JPM: A sunny tone despite rain
Investors and executives alike are feeling more optimistic about the deal and financing environment at the 35th annual J.P. Morgan conference in San Francisco, despite the steady stream of bad weather that has plagued the city.
Although some executives speculate that the bad weather has limited the opportunity for chance meetings. "One of the advantages of J.P. Morgan is that in the after hours receptions you have all of these folks that you don't normally see, because at typical banking conferences you have a limited number of slots," said Curis CFO Jim Dentzer during a round table hosted by BioPharma Dive and Russo Partners. "But at the after hours thing you get to see lots of people."
"Serendipity," added SymicBio CEO Ken Horne, who said the conference is not the place companies come to get deals done, instead its where the seed is planted for future meetings and potential deals.
"Deals do get done," he admits, "but most of those have been in the works for months."
Biotech executives across the panel breathed a sigh of relief about the acquisition of Ariad Pharmaceuticals by Japan's Takeda that was announced at the start of the conference. While several smaller deals have been unveiled since, Takeda's $5.2 billion buyout is hands down the largest. The deal, arguably, set a positive tone for the meeting and potentially all of 2017.
"It's not 2016," Sutro Biopharma CEO Bill Newell said. "A year ago you would not hear as much enthusiasm from people doing a similar round table. We just had a bad initial week of the year [in 2016], from a biotech investment standpoint, and people were starting to wonder whether the run from 2014 and 2015 was about to peter out. There was a lot of concern about capital and where we were going to get it."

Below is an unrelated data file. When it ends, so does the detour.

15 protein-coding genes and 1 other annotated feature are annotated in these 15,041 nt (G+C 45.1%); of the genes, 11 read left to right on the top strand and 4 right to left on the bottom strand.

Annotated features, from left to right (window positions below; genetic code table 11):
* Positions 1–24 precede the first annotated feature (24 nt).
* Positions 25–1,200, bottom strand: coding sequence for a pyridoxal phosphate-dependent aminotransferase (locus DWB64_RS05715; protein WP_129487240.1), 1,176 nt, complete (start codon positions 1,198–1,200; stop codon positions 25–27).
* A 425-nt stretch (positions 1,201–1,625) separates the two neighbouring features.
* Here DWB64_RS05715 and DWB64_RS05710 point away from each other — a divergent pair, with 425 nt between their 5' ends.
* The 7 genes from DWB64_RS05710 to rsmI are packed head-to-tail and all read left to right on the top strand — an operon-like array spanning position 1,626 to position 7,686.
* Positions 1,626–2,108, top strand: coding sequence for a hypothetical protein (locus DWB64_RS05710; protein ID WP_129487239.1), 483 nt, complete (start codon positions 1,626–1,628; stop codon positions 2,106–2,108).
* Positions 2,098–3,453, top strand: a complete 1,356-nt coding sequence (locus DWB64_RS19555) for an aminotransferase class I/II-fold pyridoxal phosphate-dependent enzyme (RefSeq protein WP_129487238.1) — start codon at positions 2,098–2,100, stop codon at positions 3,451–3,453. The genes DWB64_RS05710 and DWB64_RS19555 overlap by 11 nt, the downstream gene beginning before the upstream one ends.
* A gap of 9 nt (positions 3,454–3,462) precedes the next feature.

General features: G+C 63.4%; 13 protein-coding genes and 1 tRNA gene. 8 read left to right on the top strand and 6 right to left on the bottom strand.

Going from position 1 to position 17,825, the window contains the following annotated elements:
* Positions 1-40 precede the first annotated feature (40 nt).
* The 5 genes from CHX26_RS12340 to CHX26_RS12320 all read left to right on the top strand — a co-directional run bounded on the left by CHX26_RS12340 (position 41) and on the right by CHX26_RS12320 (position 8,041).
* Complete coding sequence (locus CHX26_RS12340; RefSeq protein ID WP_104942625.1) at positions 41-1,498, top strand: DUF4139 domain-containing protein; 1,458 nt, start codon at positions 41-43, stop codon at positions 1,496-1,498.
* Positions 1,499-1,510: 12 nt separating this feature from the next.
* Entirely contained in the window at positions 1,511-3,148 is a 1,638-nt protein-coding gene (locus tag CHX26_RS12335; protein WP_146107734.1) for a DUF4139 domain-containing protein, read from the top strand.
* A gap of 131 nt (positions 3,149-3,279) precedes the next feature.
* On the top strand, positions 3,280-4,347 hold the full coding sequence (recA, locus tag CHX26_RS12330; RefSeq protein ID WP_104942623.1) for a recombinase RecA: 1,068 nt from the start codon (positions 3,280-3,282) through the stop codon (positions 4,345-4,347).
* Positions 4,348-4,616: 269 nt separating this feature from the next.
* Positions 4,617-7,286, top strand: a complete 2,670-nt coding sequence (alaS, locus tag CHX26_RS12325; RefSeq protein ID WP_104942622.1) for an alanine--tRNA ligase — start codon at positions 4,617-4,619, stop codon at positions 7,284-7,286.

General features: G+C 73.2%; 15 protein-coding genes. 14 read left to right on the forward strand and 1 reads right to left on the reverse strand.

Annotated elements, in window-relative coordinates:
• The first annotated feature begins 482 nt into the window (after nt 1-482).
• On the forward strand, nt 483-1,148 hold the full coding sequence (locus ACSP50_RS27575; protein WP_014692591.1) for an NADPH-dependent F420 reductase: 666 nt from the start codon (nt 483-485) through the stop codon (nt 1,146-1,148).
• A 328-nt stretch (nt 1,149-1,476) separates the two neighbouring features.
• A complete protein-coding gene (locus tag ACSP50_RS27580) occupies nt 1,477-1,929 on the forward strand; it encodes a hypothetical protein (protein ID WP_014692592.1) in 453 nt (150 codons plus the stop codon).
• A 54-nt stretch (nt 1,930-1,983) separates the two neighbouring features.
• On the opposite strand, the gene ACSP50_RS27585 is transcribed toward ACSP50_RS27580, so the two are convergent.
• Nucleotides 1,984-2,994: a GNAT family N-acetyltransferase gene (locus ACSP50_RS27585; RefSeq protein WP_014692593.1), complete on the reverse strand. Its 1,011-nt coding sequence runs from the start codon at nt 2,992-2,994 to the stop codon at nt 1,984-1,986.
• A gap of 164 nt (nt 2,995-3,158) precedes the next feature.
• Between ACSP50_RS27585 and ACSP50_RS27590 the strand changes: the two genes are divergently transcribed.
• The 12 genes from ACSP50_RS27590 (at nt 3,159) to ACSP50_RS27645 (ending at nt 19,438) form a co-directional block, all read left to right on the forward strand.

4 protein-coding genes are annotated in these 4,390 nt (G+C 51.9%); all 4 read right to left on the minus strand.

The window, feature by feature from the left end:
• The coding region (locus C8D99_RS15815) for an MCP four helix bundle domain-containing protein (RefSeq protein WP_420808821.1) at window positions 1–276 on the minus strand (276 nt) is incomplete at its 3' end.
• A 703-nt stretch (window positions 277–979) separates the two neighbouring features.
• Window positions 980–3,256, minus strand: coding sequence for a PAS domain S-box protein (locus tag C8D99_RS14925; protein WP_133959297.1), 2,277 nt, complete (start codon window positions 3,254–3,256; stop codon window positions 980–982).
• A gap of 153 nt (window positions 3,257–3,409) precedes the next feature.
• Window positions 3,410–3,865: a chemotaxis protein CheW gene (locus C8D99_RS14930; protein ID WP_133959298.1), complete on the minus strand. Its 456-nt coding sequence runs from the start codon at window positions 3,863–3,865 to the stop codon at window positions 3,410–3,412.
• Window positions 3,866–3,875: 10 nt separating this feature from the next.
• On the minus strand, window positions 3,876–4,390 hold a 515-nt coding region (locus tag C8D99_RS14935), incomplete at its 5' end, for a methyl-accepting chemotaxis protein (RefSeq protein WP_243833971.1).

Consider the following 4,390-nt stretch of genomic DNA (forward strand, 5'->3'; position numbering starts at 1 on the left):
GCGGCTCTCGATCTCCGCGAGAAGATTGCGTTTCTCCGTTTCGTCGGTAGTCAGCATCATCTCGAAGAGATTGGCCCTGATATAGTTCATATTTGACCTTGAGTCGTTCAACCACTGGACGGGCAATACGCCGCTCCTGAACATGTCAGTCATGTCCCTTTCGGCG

2016 was anything but a landmark year for deals in the biotech and pharma universe. According to a report released by Mergermarket on Jan. 10, the sector conducted 1,439 deals (including medical) during the year, but total deal values fell by 27.8% to $283.4 billion from 2015's record breaking level of $392.4 billion.
"I don't sense even a memory of what it was like last year at J.P. Morgan from the people I'm dealing with and talking to," admits Newell. "It's like night and day."
Panelists agreed that the uncertainty last year of going into an election year also dampened the mood for M&A in 2016. While that sentiment still lingers as questions abound about the direction the new administration is going to take, there is a sense that things are moving forward for the industry.
"J.P. Morgan sets the tone for deal making, always, for at least the next three to six months," added Dentzer. "It’s just more positive. Whether or not that is sustainable, we will have to wait and see."
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